Sorry, I am just a bit fed up with some of this stuff DC is doing. On her own WW should be able to basically wipe the floor with all those monsters. She can basically take on a Kryptonian, and now she is a goddess. Why is she so weak and ineffectual? Why does she need Yara Flor and the Etta Squad? Not that teamwork isn’t a good thing, but I find the logic in the plot here a problem, like Wilson just doesn’t know these characters or she was told what to write by someone wanting certain characters to be featured.

    I don’t mean to sound bitter, but this sucked!

    Liked by 1 person

    1. Thanks for the Hestia fix. I did change Yara’s surname while you were writing this – my MO is to write the review, proofread it, publish, then read the thing again. I caught ‘Flow’ but still missed Hestia. Grrr.

      Asked a question that’s nowhere to be seen? Do you mean ‘no, me neither’? That’s in reference to things I’ve described that just seem random and stupid, I’m imagining the trader shaking their head. I think you’re shaking your head. And nope, you’re not sounding bitter, you sound like the editor this book needed.


    2. Your reasonable and accurate criticism needing the qualification that you aren’t an “alt-right nutcase” is really sad yet totally understandable. The ultrarightwing extremist loons are all around now however depressingly the self-righteous but incredibly dopey writing of similarly extremist *supposedly* liberal people (I’m not sure *how* liberal or progressive it is to elevate one sex over another or to treat some characters as superior on the basis of sex/gender or race, surely that’s *exactly* what alt-right uberconservative loopy-loos do). Just looking at various comic book-based channels on YouTube shows the prominence of incredibly bitter individuals who are encouraged in their stances (not that they require *much* encouragement but virulent all-men-are-baaad/incompetent misandrism is as poisonous as misogyny) by the over-the-top and ludicrously repetitive – not to mention frequently poorly written – putdowns of male *and* some female characters in order to elevate newer and more often than not duller characters, who are more symbol than character.
      Wonder Woman and Captain Marv- uh Shazam needing Etta Candy and Sister Squad plus Scarpa Flow, um, Yara Flor or Mary Marvel to show them how it’s done is goofy. Neither Diana nor Billy have to be *perfect* (and they’ve rarely been shown to be so) but it is beyond ridiculous to portray them this way. The rampant Mary Sueing/character shilling is a truly bad idea and it stinks of bad writing (I absolutely loathed when Geoff Johns was borderline *expletive deleted* Hal Jordan/Green Lantern to show how grrreat he was at the expense of other characters, it never ever works. It’s like Dwayne “The Rock” Johnson:s annoying movie characters).
      To end my exasperated rant, how many more stories do we have to suffer in which Gods or god-like characters go nuts or are shown to be heavily flawed? The Guardians of Oa/Jason Aaron’s various gods in Thor/the gods/the Wizard in this event, how many more? The problem is that the writers don’t seem to want to write within the logic of the worlds in which they are writing which seems – oh, I dunno, petulant/pompous/dull? It’s like writing a Black Panther story and saying “Does T’Challa really *have* to be Black and from Wakanda?” or a Kara Zor-El story and posing the question “does she have to be blonde, Superman’s cousin, and from Krypton/Argo City?” If you think the answer to those questions is “No” then fine create a different character and a different name/origin et cetera. Simples!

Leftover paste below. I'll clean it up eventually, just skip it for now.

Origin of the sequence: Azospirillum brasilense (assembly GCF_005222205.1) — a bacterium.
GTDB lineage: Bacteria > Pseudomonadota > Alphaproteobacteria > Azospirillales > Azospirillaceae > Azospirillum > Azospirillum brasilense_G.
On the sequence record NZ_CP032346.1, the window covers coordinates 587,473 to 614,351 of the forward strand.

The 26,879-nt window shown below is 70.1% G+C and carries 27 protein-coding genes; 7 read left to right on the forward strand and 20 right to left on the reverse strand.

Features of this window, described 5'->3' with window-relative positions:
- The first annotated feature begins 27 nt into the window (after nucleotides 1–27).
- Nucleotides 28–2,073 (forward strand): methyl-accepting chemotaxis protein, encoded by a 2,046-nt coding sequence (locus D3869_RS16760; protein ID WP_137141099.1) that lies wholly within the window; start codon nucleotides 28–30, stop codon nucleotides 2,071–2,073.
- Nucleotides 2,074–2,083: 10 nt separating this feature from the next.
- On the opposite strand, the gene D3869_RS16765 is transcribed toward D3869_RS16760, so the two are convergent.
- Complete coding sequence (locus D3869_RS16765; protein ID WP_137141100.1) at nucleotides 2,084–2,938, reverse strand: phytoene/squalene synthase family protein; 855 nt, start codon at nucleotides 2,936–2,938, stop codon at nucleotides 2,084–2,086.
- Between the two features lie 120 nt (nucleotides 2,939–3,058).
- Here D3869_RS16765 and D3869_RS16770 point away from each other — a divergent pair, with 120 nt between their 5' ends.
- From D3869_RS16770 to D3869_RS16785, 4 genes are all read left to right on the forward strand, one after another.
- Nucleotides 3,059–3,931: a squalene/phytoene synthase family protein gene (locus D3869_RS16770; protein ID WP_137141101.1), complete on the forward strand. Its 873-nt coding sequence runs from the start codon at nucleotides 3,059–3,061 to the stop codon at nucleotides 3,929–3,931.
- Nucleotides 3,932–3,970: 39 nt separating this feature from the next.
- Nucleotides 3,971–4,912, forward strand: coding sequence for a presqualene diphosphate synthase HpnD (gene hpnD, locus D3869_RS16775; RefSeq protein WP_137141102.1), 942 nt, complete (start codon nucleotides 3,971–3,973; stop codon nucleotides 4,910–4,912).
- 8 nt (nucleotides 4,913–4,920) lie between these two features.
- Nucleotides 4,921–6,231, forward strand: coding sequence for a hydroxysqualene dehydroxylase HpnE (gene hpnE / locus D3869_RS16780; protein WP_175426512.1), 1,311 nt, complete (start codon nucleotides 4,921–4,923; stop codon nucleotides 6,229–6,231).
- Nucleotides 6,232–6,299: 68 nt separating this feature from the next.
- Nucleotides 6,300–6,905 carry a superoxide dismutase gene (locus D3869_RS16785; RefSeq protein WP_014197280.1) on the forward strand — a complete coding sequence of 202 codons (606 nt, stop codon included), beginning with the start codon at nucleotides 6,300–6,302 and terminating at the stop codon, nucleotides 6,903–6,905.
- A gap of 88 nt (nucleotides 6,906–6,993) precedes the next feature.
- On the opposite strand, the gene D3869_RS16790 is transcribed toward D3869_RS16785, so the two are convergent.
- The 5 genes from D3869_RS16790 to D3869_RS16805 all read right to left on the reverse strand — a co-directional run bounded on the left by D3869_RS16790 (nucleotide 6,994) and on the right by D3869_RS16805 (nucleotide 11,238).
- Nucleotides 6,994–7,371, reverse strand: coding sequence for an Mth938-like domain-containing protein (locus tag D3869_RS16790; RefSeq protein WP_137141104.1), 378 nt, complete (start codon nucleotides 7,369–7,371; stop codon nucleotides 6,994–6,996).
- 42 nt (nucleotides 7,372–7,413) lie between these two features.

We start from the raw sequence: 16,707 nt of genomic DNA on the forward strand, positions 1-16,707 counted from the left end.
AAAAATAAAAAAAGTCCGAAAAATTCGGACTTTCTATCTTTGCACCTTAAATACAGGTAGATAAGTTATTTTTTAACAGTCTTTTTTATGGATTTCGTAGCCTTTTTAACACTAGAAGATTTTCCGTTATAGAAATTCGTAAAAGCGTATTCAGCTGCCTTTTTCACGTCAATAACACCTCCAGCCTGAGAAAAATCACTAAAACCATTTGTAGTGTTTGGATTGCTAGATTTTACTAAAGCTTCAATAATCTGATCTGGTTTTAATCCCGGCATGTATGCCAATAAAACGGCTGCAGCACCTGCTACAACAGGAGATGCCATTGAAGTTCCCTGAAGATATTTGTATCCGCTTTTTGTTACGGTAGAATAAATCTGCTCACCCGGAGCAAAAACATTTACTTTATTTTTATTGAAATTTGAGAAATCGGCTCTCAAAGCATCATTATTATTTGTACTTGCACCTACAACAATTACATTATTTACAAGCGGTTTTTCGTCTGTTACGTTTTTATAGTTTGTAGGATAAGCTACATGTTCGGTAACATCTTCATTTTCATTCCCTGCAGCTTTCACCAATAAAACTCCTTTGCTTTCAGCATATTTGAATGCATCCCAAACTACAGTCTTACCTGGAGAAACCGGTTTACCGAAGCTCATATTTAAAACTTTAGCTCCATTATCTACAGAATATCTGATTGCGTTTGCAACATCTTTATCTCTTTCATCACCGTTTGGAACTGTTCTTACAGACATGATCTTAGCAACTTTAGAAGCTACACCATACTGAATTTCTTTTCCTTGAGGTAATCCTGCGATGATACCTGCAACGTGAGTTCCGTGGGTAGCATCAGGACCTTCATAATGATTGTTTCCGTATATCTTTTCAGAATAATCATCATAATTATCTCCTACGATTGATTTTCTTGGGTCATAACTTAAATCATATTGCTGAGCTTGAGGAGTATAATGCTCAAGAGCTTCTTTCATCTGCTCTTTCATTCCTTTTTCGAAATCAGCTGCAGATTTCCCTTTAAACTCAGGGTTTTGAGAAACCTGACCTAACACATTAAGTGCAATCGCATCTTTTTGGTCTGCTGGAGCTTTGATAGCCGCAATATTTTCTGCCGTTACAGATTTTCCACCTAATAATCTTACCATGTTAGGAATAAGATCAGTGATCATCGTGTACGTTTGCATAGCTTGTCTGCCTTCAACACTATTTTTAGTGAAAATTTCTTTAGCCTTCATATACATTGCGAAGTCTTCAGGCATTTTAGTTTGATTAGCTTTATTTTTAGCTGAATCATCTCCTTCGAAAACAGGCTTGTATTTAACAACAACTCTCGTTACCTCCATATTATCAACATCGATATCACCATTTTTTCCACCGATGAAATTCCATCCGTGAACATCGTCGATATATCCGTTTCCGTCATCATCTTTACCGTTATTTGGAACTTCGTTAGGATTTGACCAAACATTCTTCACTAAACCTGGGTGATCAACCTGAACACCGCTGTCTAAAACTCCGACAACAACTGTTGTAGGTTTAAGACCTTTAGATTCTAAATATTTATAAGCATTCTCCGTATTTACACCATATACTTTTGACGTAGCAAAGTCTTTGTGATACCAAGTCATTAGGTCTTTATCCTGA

Liked by 1 person

      1. I agree about the gods, it seems to be authority figures in general who are mistrusted. Professor X, Hippolyta…. Perry White is probably the only senior boss figure in comics who gets the stay good.


      2. Oh yes, Professor X – the perfect example! Thirty years or so of “Perhaps Professor Xavier is manipulative or semivillainous. Yeuch. It really kicked into overdrive in the 2000s and beyond; now Charles is practically unrecognisable as himself, he’s now taken to wearing a fishbowllike Cerebro helmet with a big “X” on the front like a loony. Stupid stupid scripting.
        The “Bad Charley” nonsense came out of a few naive writing choices from the Sixties and Seventies that anyone sane or mature would simply ignore (just like we ignore that the Prof was crippled by a silly alien or that time Peter Parker grew four extra arms) rather than making those goofy stories/details central to his character. On the other hand, Wolverine and Batman are let off the hook for the very many crazy things (Police Academy reference there for you!) they have decided done over the years. Interesting. *cough*


  2. This reads like an amateur writer who has no experience with any of these characters. When I saw Phillipa and Hippolyta kiss, I knew I was the odd man out because I didn’t even know they ever had a relationship. Everyone is off. Steve Trevor literally has a handgun in a fight against gods. I don’t think anyone genuinely cared about this story, not editor, not writer, no one, which begs the question: what was the purpose of it?

    The comic nerd and classics geek in me are on a soapbox a mile-high:

    “Zeus is more powerful than all the other Olympians combined! He should be the lead, not Hera!”

    “Why doesn’t Billy use the Wisdom of Solomon??? Solomon isn’t a Greek or Roman god!”

    Maybe when it’s all over we can finally be rid of Mamaragan and have Jebediah back as the Wizard Shazam.

    Liked by 1 person

  3. What a waste. An out of nowhere story with mischaracterizations and nothing that seems additive to the DCU. I like Wilson’s writing and give her a pass on shitting on Billy since we’ve seen for years how editorial driven DC has been for years. It looks pretty too. Thanks for explaining the back up since Nubia is the comic version of Ambien for me and I skipped it.

    Liked by 1 person